Using Cabinets for Color
From the pantry to storage space for cutlery and crockery, you likely have more than a handful of kitchen cabinets. So, the colors and materials you choose for them are of the utmost importance! Let’s start with your cabinets.
Dark cabinets, especially black cabinets, are your best bet when designing a dark kitchen. You can either exactly match your cabinet color to your wall color to create a seamless appearance, or use a darker shade of the same color you used on your walls to produce depth.
This second option is particularly helpful if you want to avoid running the risk of making the kitchen appear small, as a dark hue is sometimes wont to do. If you’re feeling adventurous, use a textured glass like frosted or fluted glass to add some flair to a monochromatic palette.
Count on Countertops
Although this isn’t a rule set in stone, it’s a good idea to match your cabinets with your counters and kitchen island, even if that color is different from your walls. That being said, you have some freedom when it comes to your countertop. In general, that’s where it’s safest to play with lighter shades (in addition to your flooring) to create contrast. Ivory or white countertops pair especially well with dark wood cabinets.
You have a bunch of options when it comes to material selection. Stones – whether real or imitation – are not only incredibly aesthetically pleasing but also very easy to clean. A marble countertop balances luxurious elegance with contemporary panache, and you can’t go wrong with a classic granite countertop.
But, if that feels too cold, add some warmth with a light blonde wood like ash, birch or pine. Again, you can go with an artificial version or the real deal here.
Dark Furniture and Fixtures
With your dark kitchen’s major components done and dusted, you can turn your gaze to the finer details.
Lift Spirits With Lighting
Although you’re jonesing for a brooding atmosphere, you don’t want to sit in total darkness in a depressing kitchen. That’s where your lighting comes in. Obviously, you’ll want to keep your illumination to a minimum, but you still need to see the food and drinks you’re preparing!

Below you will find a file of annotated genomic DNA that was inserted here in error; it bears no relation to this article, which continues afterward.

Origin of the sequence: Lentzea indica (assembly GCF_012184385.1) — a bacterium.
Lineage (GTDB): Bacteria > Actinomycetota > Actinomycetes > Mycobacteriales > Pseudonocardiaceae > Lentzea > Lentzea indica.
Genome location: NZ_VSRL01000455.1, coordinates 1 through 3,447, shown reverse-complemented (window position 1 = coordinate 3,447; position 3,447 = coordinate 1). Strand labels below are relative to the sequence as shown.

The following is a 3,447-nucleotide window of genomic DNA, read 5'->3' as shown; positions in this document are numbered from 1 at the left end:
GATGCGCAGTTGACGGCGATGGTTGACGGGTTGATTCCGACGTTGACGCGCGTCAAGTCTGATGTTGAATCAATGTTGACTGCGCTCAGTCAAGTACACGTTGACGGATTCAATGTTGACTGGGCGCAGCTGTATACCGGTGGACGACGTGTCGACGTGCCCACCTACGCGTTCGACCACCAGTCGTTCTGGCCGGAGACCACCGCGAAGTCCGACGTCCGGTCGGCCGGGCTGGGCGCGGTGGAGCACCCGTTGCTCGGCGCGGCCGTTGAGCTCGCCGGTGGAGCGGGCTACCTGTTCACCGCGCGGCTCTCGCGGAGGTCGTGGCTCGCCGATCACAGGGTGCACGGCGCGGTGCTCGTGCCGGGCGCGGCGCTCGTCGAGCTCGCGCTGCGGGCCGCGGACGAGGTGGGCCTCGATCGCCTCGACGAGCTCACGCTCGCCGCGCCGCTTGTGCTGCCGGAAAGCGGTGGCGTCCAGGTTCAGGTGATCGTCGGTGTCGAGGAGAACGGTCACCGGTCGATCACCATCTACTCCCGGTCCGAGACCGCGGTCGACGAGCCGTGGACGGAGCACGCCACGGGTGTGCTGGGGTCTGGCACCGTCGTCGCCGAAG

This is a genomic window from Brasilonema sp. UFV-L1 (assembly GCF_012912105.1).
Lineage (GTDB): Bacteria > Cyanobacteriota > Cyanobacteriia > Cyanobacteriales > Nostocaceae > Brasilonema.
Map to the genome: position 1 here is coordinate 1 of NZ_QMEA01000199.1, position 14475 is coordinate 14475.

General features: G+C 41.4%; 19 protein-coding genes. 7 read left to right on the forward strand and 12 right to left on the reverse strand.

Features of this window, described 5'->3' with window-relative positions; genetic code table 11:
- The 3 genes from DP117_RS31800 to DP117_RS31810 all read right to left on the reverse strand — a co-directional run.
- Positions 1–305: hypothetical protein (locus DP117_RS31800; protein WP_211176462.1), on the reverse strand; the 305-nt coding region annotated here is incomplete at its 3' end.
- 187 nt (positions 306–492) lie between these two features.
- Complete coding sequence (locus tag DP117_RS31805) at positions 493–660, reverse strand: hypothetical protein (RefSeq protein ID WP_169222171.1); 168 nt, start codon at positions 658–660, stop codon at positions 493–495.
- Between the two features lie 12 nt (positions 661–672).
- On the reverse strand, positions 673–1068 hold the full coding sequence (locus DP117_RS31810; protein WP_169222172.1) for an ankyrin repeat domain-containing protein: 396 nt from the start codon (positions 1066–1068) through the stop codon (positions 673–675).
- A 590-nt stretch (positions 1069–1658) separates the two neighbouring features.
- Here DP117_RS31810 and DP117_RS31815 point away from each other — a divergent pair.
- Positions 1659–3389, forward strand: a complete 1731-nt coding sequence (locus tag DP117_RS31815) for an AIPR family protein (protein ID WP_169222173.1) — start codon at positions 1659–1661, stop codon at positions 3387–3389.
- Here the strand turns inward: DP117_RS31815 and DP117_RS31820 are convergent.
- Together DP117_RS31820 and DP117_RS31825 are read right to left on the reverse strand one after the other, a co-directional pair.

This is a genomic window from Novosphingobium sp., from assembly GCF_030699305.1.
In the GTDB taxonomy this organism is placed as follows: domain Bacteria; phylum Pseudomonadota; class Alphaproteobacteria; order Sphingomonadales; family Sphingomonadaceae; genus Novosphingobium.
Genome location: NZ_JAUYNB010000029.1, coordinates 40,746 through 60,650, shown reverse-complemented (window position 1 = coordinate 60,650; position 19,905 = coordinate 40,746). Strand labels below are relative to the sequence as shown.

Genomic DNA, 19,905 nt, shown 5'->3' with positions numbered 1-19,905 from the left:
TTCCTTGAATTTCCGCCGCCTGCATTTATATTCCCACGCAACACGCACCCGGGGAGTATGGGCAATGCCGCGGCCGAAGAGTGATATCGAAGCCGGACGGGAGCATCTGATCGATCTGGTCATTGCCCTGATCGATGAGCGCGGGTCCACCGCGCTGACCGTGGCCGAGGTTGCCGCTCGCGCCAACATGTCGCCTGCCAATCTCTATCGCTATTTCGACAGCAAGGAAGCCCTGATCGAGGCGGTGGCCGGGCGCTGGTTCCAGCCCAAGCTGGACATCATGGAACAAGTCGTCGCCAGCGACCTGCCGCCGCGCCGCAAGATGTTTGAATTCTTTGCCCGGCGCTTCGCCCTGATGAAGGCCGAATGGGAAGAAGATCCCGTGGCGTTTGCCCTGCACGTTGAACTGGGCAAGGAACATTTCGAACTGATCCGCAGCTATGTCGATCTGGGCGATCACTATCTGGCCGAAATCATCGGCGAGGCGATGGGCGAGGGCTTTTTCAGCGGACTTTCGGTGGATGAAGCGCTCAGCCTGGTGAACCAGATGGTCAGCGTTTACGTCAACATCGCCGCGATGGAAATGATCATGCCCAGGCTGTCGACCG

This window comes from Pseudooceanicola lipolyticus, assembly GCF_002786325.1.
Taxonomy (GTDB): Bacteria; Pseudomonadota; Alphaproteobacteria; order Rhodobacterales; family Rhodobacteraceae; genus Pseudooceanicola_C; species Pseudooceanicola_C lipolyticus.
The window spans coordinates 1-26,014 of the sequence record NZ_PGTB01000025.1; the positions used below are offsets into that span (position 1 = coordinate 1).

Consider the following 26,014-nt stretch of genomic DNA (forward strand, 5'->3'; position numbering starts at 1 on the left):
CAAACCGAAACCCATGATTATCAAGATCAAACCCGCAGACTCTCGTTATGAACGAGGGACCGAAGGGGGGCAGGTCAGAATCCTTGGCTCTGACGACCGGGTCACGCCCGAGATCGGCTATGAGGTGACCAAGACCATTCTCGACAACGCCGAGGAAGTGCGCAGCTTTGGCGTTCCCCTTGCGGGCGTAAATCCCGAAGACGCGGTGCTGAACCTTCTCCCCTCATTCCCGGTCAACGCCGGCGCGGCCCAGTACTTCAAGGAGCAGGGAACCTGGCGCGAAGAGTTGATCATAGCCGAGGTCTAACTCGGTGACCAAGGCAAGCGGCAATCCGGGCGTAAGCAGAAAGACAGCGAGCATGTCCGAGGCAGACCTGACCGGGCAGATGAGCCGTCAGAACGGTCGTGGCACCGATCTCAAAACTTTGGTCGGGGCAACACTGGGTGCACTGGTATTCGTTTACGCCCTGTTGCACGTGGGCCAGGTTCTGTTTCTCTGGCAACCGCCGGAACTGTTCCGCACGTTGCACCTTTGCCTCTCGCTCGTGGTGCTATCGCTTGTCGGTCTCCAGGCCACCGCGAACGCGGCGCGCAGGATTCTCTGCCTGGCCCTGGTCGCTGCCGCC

Minimalist pendant lighting with naked bulbs adds a touch of modern flair and bite that suits dark design without brightening the kitchen space too much. Alternatively, a white ceiling complete with flat lights can help brighten a small kitchen and make it appear bigger and more airy while keeping the space dim enough to set the right mood.
A Seat at the Table
If you want your kitchen counters or island to double as a tiny dining area, you’ll need some chairs. Like floors and countertops, lighter frames can help create dimension and visual interest in lieu of a rainbow color palette. Seats with metallic finishes are also a great option to spice up a dark kitchen with an Art Deco feel.
Get a Handle on Fittings
Like your seats, resplendent faucets and door handles add some much-needed shine and glamor to a dark kitchen, especially if you’ve chosen matte finishes. However, it’s best practice to stick to one color, so choose between brass, copper or silver and keep that consistent across your handles and spouts.
As you can see, a darker color palette for at least one of your home’s rooms isn’t reserved for goths or punks. Anyone can enjoy a dark kitchen, but if you think you might need a helping hand, you’re in luck! Decorating Den Interiors boasts decorators who have years of decorating expertise in their field.
Simply contact us, and your assigned decorator will give you a call to kick-start your decorating journey. They’ll pay you a visit to get an idea of your space, and then they’ll get to work on designing a custom plan. Once you’re both happy with all the nitty-gritty details, the real work will begin. And, we’ll keep you updated and answer any questions you may have at every stage. Let’s work together to make your dream kitchen a reality!